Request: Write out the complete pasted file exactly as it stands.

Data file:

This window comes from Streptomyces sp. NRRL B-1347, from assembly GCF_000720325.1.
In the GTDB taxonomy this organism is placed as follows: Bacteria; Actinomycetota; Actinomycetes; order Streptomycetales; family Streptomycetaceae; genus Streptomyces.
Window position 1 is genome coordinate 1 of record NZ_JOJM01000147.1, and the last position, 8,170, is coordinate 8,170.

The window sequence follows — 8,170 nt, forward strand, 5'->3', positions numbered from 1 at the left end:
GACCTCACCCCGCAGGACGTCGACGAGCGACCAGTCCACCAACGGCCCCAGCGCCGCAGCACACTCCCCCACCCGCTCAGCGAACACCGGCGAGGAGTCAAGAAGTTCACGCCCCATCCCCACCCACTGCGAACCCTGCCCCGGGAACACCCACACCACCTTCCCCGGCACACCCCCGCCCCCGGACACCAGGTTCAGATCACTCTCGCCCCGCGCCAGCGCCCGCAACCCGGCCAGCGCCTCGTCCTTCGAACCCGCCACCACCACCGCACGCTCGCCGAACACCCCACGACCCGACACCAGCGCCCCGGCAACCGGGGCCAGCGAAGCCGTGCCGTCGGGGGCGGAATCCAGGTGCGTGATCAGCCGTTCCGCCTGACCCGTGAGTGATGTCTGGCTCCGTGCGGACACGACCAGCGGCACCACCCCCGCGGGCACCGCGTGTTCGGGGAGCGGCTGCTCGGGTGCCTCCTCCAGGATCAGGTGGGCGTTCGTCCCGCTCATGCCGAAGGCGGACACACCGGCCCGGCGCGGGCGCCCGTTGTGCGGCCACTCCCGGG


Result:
This window comes from Streptomyces sp. NRRL B-1347, from assembly GCF_000720325.1.
In the GTDB taxonomy this organism is placed as follows: Bacteria; Actinomycetota; Actinomycetes; order Streptomycetales; family Streptomycetaceae; genus Streptomyces.
Window position 1 is genome coordinate 1 of record NZ_JOJM01000147.1, and the last position, 8,170, is coordinate 8,170.

The window sequence follows — 8,170 nt, forward strand, 5'->3', positions numbered from 1 at the left end:
GACCTCACCCCGCAGGACGTCGACGAGCGACCAGTCCACCAACGGCCCCAGCGCCGCAGCACACTCCCCCACCCGCTCAGCGAACACCGGCGAGGAGTCAAGAAGTTCACGCCCCATCCCCACCCACTGCGAACCCTGCCCCGGGAACACCCACACCACCTTCCCCGGCACACCCCCGCCCCCGGACACCAGGTTCAGATCACTCTCGCCCCGCGCCAGCGCCCGCAACCCGGCCAGCGCCTCGTCCTTCGAACCCGCCACCACCACCGCACGCTCGCCGAACACCCCACGACCCGACACCAGCGCCCCGGCAACCGGGGCCAGCGAAGCCGTGCCGTCGGGGGCGGAATCCAGGTGCGTGATCAGCCGTTCCGCCTGACCCGTGAGTGATGTCTGGCTCCGTGCGGACACGACCAGCGGCACCACCCCCGCGGGCACCGCGTGTTCGGGGAGCGGCTGCTCGGGTGCCTCCTCCAGGATCAGGTGGGCGTTCGTCCCGCTCATGCCGAAGGCGGACACACCGGCCCGGCGCGGGCGCCCGTTGTGCGGCCACTCCCGGG